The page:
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RE: Subject literals

From: <Patrick.Stickler@nokia.com>
Date: Tue, 6 Nov 2001 13:20:07 +0200
Message-ID: <2BF0AD29BC31FE46B7887732114404316216D8@trebe003.NOE.Nokia.com>
To: phayes@ai.uwf.edu
Cc: w3c-rdfcore-wg@w3.org
> Right. YOu need to extend the Ntriples notation slightly to be able 
> to fully capture the structures that can be built. One proposal 
> (still not adopted) is to allow nodeIds (the new name for the _:x 
> labels) to identify not just blank nodes but also literal nodes. So 
> one might write the graph I had in an earlier message:
> 
> aaa ---eg:prop--->10--rdf:type--->xsd:integer
> 
> could be written in Ntriples++ as:
> 
> aaa eg:prop _:1:"10" .
> _:1 rdf:type xsd:integer .

Well, now I'm just gonzo confused (a common state for me these
days is seems ;-)

Exactly what is the difference between this "new"
representation 

  aaa eg:prop _:1:"10" .
  _:1 rdf:type xsd:integer .

and

  aaa eg:prop <genid:123> .
  <genid:123> rdf:value "10" .
  <genid:123> rdf:type xsd:integer .

aside from the fact that the literal value is now part 
of the *unique* identifier?

And since the label of the node is now unique, why
then not use a URI.

I.e. why not just

  aaa eg:prop <xsd:integer:10> .

and be done with it?

Interpretation of literals is for applications above the RDF
space anyway, right? So why not just use a self contained package
of value and type, which doesn't get munged when binding to
query variables employing inference based on subClass relations?


> where the subject of the second triple is the same nodeID as the 
> object of the first one. The general rule to make a graph from such a 
> document is: make a separate graph for each triple, then merge all 
> nodes with the same nodeID or uriref label; then erase the nodeIDs.
> 
> Now, the examples given above might look like this:
> _:1:"fi" rdf:type <urn:iso:3166_1> .
> _:2:"fi" rdf:type <urn:iso:639> .
> <urn:foo> xyz:someProperty _:1:"fi" .

Well, that's *alot* different than the earlier examples
which had the object nodes labled identically. This treatment
seems the same to me as the current "genid:" approach
which of course is required in order to get to triples.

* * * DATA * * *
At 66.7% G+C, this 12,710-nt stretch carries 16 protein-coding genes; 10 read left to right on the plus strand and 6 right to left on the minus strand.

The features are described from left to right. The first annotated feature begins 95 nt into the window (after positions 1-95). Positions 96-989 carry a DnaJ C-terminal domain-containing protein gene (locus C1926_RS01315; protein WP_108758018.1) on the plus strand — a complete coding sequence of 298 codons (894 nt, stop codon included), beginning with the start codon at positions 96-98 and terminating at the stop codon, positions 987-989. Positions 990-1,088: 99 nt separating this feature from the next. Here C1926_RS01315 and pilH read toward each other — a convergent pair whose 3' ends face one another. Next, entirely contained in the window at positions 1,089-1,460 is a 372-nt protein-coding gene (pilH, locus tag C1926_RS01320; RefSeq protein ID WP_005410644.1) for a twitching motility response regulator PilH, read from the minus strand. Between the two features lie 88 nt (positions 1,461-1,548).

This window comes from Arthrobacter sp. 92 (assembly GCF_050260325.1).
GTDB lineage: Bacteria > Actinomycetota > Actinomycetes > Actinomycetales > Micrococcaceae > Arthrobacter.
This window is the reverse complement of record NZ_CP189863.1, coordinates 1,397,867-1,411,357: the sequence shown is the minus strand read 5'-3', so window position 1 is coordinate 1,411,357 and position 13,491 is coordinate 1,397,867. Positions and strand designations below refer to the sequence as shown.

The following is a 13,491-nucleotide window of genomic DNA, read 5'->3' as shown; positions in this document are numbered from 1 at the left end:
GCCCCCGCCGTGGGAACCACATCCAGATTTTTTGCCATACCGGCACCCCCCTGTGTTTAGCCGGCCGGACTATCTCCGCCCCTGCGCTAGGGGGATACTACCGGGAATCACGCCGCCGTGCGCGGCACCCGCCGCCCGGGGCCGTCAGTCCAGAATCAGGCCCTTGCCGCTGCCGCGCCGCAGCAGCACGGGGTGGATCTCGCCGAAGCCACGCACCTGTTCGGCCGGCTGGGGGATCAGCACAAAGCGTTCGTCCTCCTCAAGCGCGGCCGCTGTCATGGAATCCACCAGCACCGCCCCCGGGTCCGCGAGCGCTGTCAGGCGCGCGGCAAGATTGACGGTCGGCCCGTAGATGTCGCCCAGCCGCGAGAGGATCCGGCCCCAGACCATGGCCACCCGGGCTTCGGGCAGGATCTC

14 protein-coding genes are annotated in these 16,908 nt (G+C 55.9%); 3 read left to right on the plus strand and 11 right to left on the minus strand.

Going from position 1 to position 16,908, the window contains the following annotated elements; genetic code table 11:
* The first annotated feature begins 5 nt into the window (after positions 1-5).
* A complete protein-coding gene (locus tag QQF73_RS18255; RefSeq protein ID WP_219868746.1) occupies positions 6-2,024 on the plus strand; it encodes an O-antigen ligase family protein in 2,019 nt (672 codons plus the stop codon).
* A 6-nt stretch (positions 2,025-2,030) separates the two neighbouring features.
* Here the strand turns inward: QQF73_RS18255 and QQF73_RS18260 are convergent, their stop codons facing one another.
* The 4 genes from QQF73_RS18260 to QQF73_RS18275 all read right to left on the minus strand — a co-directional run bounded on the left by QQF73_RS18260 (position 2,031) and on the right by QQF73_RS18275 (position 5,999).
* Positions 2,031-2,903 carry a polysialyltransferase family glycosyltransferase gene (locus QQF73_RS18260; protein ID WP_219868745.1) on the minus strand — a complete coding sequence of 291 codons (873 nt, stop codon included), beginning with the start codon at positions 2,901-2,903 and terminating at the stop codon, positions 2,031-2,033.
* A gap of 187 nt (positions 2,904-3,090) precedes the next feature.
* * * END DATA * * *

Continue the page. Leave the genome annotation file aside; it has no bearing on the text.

Each bNode has a "system" identity, and statements are
expressed using that system identity as the subject. And
in essence, that system identity is a kind of "local URI".
So your label really *is* the same as a URI, but it's
the URI of a resource node (or bNode) not the literal itself,
and properties (arcs) hung on that node are properties of
the object for that particular statement, not the literal.

Thus, to that end there is no functional difference
between

 _:1:"fi" rdf:type <urn:iso:3166_1> .

and 

 _:1 rdf:type <urn:iso:3166_1> .
 _:1 rdf:value "fi" .

except that in the latter case, the literal itself is
"visible" according to generic semantics, without the
need to parse a system-specific identifier.

Sorry, still not "getting it"...

> >To treat literals as node labels is to introduce that
> >ambiguity into the graph. Why? How is that any more
> >flexible or useful than bNodes?
> 
> But literals are node labels in ALL the proposals. How else could 
> they be in the graph at all?

Firstly, I missed the point that every occurrence of a literal
gets its own node. Fair enough.

The problem is that a literal is not a globally unique identifier.
So to that end, if you are using a literal as the sole identity
of a bNode, you are losing the connection between its statement
context and the value itself.

A resource is a resource is a resource no matter where it occurs
but that is not so with literals. They are contextual, and their
interpretation is specific to each occurrence (even though there
may be common intepretations applied frequentely).

If one has multiple nodes with the same URI label, one can presume
that the total knowledge defined for that resource is the union
of all such nodes. The same is *not* true of all nodes labeled
with the same literal. Right?

So, you must give each occurrence of each literal (bNode) a
unique label in the graph, so that you don't lose the context of
the statements in which those literals serve as objects, right,
and if so, then how is that anything different than the present
"genid:" or "online:" tricks used at present?

Cheers,

Patrick
Received on Tuesday, 6 November 2001 06:20:22 EST

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